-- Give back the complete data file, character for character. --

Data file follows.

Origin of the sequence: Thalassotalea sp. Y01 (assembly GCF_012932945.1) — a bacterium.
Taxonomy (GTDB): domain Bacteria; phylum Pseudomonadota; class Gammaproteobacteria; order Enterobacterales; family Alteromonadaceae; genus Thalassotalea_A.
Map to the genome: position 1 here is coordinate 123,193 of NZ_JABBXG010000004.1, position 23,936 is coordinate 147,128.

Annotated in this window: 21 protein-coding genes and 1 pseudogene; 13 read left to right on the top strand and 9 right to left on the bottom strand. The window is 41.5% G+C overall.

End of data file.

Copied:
Origin of the sequence: Thalassotalea sp. Y01 (assembly GCF_012932945.1) — a bacterium.
Taxonomy (GTDB): domain Bacteria; phylum Pseudomonadota; class Gammaproteobacteria; order Enterobacterales; family Alteromonadaceae; genus Thalassotalea_A.
Map to the genome: position 1 here is coordinate 123,193 of NZ_JABBXG010000004.1, position 23,936 is coordinate 147,128.

Annotated in this window: 21 protein-coding genes and 1 pseudogene; 13 read left to right on the top strand and 9 right to left on the bottom strand. The window is 41.5% G+C overall.